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Listening Post

Life after 9-11-01

October 04, 2001|By Michael Ollove

Early broadcasts about the crash of a Greyhound bus in Tennessee, after a man with a foreign accent slashed the driver's throat, included mention of an unknown: whether the incident had been an act of terrorism.

Later, it would be reported that the man was deranged, but the fact that the question of terrorism was even raised is a reminder of how drastically the American psyche was transformed on Sept. 11. Assumptions once considered safe no longer hold. Yesterday's tragedy, which left six people dead, was appalling. And yet it still conformed to our recognition that America can be a violent place. But until Sept. 11, what remained outside our self-image was the notion that we were vulnerable to invasion.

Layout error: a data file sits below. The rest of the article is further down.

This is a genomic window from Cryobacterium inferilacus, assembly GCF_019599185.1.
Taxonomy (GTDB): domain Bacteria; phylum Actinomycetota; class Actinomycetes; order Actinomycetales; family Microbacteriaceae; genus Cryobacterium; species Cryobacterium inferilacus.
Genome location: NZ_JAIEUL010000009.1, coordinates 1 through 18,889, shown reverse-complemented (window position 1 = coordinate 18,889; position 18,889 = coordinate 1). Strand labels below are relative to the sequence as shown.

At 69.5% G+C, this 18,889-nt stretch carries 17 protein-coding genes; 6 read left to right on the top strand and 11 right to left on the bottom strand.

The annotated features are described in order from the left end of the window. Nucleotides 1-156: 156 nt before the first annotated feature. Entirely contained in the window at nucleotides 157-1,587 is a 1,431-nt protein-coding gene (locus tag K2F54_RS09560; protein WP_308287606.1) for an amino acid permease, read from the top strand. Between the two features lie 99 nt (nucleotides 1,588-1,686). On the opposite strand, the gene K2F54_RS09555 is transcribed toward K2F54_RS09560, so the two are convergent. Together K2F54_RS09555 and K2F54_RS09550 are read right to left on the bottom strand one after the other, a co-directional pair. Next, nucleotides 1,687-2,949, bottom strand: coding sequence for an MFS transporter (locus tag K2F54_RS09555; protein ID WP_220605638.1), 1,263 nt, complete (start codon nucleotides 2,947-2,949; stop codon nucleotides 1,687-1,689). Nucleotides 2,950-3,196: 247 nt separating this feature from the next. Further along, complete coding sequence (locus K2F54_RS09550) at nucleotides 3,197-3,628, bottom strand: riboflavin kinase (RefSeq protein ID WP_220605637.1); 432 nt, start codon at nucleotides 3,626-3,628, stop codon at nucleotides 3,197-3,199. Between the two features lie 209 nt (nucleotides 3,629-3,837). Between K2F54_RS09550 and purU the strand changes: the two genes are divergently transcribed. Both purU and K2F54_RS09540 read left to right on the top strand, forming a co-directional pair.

Now when a plane passes overhead, for the briefest instant we find ourselves imagining it as a lethal weapon. Walking into a crowded stadium today feels like an act of resolution, boarding a flight, a test of willpower. Our children ask if it can happen again. Instinctively, we want to tell them no, of course not, but then we catch ourselves. Impossibility has shifted to improbability, however here in America we aren't yet accustomed to deriving comfort from low odds.

How far have we come since that awful day? We learn that six people died because of a man out of his mind, and somehow we feel relief.

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